Tag Archives: time

Window

I found myself with some extra time today. I didn’t really like going for walks, but I convinced myself I don’t have anything better to do. Besides, I’ve been working hard and should relax. It was mid-afternoon and the weather was perfect, or at least how I like it. The temperature was warm, with a very high, thin layer of cloud cover that diffused the bright sunlight.

I came upon a park. It was a large grass field with a circular path around it and people from all walks of life. This park just so happened to sit on the top of a large hill. It was called “Reservoir Park,” probably because of the giant water tank fixed maybe 50 feet above the ground, giving life to thousands of houses below.

I started walking counter-clockwise around the park and noticed a familiar looking view. I’d never seen this particular view before, but I recognized it because it looked out over where I grew up. I stopped and stared out at the hill I grew up on. I used to venture into the woods and climb up a tree high enough so I could stare out into the future, unknowingly looking out to where I was standing today, into a mirror with no reflection. I tried to think about everything that’s happened between then and now, all the success, all the heartbreak, everything that’s gotten me to this point so far and changed me from who I was into who I am, but I couldn’t. Nothing came to mind.

From the outside I’d assume that this would be great cause for concern, or should at least worry me in some sense, but I wasn’t even aware that nothing came to mind (funny how minds work). I wasn’t void of memories, but I was remembering, only instead of thoughts coming to mind it was purely feelings coming to heart; the joy, the pain, the love, the longing. I stayed in that moment for quite some time, and after I began to continue my walk I realized I indeed have grown since a child staring out from the tree tops. Never once growing up did I assume I would end up so close to my original home (at least so far). I always had some lofty goal that I would be extremely successful in whatever I did and move far away to somewhere better, some mystical land, wherever that was. But that was before I came out of the woods and went out to live my life. It’s easy to dream when everything looks so open.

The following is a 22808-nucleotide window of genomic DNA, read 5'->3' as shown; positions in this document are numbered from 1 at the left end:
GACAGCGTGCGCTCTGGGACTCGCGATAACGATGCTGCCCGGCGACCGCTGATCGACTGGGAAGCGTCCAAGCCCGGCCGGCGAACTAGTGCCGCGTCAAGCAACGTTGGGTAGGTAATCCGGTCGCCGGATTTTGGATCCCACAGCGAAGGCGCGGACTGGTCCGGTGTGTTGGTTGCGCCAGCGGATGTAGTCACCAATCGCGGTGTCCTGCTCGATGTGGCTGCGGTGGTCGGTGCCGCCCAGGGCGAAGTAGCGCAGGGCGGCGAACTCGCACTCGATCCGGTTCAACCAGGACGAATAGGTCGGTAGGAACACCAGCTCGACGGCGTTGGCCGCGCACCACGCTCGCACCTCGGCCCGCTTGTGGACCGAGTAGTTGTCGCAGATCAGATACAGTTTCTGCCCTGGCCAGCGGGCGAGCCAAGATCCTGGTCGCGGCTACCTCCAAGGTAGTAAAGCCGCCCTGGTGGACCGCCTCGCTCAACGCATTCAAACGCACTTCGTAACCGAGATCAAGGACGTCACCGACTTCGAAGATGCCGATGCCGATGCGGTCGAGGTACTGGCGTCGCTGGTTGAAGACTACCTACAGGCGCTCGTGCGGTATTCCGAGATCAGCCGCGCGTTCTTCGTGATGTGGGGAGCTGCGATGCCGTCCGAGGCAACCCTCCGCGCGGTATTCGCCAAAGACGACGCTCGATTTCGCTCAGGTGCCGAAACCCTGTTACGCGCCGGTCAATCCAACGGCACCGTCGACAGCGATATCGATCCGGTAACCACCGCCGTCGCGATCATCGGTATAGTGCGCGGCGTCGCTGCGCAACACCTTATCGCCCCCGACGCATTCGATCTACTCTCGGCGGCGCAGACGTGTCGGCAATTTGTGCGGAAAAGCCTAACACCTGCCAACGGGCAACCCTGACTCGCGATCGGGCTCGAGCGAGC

Possibly the most important growth that I have experienced is an emotional one. It may seem super simple for some, but I have always been a logical person, using reasoning, knowledge, and whatever else I could prove or validate in order to come to any conclusion. ‘Emotions’ have not been easy for me. I’d get happy and sad like everyone else, but I never got too attached to anything, and would never say, “I’ve got a feeling about this…” Emotions have more or less been a reaction or side effect, so for me a purely emotional response to something is quite amazing, awakening, and somewhat of a miracle. If I can simply look at a view and feel such a wide range and depth of emotions, then that’s amazing. What good are thoughts and circumstances if we don’t feel anything? Every time I asked myself “what do I want to do with my life?” I’ll come up with an answer, and then ask myself, “why?” I’ll do that a few times and it always boils down to something along the lines of “I want to feel happy, feel good, feel loved,” and a big part of that is making others feel loved as well.